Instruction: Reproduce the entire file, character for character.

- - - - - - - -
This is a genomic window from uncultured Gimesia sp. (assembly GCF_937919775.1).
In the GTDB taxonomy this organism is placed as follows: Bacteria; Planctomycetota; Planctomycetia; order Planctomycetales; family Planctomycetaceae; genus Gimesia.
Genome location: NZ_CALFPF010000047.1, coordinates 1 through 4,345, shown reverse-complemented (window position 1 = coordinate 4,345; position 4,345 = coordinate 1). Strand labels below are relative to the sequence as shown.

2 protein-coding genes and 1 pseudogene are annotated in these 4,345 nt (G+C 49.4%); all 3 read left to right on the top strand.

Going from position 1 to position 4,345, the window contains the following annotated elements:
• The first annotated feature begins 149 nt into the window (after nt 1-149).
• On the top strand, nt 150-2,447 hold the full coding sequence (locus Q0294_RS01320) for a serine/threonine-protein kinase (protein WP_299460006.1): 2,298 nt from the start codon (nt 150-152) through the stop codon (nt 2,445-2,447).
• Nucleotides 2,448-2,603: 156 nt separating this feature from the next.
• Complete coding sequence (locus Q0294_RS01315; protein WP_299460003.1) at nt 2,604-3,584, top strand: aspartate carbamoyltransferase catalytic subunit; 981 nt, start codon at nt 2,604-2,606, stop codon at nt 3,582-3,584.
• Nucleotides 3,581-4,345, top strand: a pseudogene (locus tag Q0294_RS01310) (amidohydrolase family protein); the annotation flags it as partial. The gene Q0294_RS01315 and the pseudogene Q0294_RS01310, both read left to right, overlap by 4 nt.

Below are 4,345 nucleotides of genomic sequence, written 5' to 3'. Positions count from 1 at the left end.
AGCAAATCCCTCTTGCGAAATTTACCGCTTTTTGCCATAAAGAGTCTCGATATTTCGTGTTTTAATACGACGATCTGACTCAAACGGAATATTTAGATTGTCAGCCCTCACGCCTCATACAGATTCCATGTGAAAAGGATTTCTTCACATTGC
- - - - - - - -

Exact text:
This is a genomic window from uncultured Gimesia sp. (assembly GCF_937919775.1).
In the GTDB taxonomy this organism is placed as follows: Bacteria; Planctomycetota; Planctomycetia; order Planctomycetales; family Planctomycetaceae; genus Gimesia.
Genome location: NZ_CALFPF010000047.1, coordinates 1 through 4,345, shown reverse-complemented (window position 1 = coordinate 4,345; position 4,345 = coordinate 1). Strand labels below are relative to the sequence as shown.

2 protein-coding genes and 1 pseudogene are annotated in these 4,345 nt (G+C 49.4%); all 3 read left to right on the top strand.

Going from position 1 to position 4,345, the window contains the following annotated elements:
• The first annotated feature begins 149 nt into the window (after nt 1-149).
• On the top strand, nt 150-2,447 hold the full coding sequence (locus Q0294_RS01320) for a serine/threonine-protein kinase (protein WP_299460006.1): 2,298 nt from the start codon (nt 150-152) through the stop codon (nt 2,445-2,447).
• Nucleotides 2,448-2,603: 156 nt separating this feature from the next.
• Complete coding sequence (locus Q0294_RS01315; protein WP_299460003.1) at nt 2,604-3,584, top strand: aspartate carbamoyltransferase catalytic subunit; 981 nt, start codon at nt 2,604-2,606, stop codon at nt 3,582-3,584.
• Nucleotides 3,581-4,345, top strand: a pseudogene (locus tag Q0294_RS01310) (amidohydrolase family protein); the annotation flags it as partial. The gene Q0294_RS01315 and the pseudogene Q0294_RS01310, both read left to right, overlap by 4 nt.

Below are 4,345 nucleotides of genomic sequence, written 5' to 3'. Positions count from 1 at the left end.
AGCAAATCCCTCTTGCGAAATTTACCGCTTTTTGCCATAAAGAGTCTCGATATTTCGTGTTTTAATACGACGATCTGACTCAAACGGAATATTTAGATTGTCAGCCCTCACGCCTCATACAGATTCCATGTGAAAAGGATTTCTTCACATTGC